Video appunto: Lawrence, David Herbert - Life and Sons and Lovers
David Herbert Lawrence (1885-1930)
Lawrence was born in 1885 from a miner and a schoolteacher. He had a very close relationship with his mother, who always encouraged him to study and leave his destiny as a miner. He managed to be accepted to the Nottingham University College, where he studied to become a teacher. In 1910, his mother died, and Lawrence continued teaching until 1912 when he was forced to quit his job due to an attack of pneumonia. He eloped, and then married, the German wife of a colleague; even if during WWI, their German and British marriage was not well seen. In his last years, he travelled throughout the world and died in France of TB.
Lawrence gave great importance to emotional life. His view of life was against the mechanistic aspects of industrial society and he analysed the relations between the sexes. He thus gave great importance to sex and its impulses, which were seen as natural and as what could save oneself from self-destruction. As a modernist writer, he limited authorial interventions and described stories for the characters’ points of view.
Sons and Lovers (1913)
Sons and Lovers is a semi-autobiographical novel, which narrates the story of Paul’s family and in particular his Oedipal relationship with his mother, Mrs Morel, who is well educated and represents what Paul aims to become. On the other hand, Mr Morel is a miner and slowly becomes violent towards his wife and children, and thus estranges himself from his own family. This troubled relationship will highly influence Paul’s capability to approach women and to have a stable relationship with them. This happens with his first girlfriend, Miriam, who incarnates spiritual love. He then has an affair with the married, Clara, who fulfils his sexual desires. After his mother’s death, Paul is torn between committing suicide or leave his past behind.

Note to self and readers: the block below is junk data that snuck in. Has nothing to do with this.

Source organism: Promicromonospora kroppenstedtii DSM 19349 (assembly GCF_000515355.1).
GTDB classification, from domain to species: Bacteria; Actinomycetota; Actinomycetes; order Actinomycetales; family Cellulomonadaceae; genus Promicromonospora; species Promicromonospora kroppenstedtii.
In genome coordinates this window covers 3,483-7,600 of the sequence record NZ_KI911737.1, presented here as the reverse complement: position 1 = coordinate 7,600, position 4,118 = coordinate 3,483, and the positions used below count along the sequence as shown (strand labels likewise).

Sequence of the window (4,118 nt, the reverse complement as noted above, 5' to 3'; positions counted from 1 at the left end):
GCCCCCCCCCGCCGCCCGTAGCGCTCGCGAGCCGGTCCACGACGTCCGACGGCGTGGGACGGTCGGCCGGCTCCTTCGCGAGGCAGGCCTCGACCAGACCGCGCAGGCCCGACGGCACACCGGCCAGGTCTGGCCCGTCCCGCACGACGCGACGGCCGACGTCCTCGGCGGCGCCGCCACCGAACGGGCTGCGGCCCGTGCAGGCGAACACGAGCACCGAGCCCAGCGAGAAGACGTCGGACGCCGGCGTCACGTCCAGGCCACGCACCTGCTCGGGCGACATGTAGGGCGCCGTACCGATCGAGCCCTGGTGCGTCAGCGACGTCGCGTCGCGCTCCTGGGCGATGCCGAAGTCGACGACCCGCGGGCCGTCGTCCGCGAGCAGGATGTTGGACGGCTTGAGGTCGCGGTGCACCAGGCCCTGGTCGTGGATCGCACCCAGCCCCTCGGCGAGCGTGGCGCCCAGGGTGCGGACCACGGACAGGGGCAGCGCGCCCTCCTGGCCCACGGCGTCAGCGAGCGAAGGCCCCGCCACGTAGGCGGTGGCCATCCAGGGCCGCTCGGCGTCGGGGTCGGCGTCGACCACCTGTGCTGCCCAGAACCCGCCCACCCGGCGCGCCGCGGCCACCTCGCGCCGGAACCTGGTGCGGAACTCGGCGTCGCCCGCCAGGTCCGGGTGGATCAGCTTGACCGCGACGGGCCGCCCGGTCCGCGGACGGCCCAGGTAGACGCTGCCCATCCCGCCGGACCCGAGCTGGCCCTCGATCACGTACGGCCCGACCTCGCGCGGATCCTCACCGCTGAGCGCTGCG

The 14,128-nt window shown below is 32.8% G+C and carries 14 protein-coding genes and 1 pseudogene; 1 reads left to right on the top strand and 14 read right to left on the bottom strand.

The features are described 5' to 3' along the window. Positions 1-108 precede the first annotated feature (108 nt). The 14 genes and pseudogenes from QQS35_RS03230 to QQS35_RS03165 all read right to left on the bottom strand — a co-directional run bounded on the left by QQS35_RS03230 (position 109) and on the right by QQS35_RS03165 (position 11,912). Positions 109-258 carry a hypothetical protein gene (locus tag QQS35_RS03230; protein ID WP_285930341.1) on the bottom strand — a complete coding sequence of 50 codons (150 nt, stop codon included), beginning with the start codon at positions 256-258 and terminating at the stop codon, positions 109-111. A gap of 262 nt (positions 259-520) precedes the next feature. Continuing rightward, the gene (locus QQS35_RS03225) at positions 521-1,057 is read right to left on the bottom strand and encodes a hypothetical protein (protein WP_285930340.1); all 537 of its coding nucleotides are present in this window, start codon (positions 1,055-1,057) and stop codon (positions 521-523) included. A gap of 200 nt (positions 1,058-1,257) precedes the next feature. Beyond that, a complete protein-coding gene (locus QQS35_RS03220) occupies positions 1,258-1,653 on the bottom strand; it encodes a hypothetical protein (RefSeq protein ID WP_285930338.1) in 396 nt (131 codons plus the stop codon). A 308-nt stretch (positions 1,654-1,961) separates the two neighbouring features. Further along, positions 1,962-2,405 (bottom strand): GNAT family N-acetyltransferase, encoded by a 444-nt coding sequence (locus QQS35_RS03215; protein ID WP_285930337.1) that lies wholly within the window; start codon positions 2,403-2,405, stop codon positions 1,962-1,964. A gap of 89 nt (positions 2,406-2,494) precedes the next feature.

With this novel, Lawrence expresses his passion for everything that is natural and consequent hate towards industrialisation and civilisation. The characters are often attached to an opposite, for example, Mrs Morel who was at first attracted to Mr Morel for his being different from her intellectual world; but now feels relegated to a housewife’s role she doesn’t feel like her own, and for this reason she envies Miriam, who can truly express herself.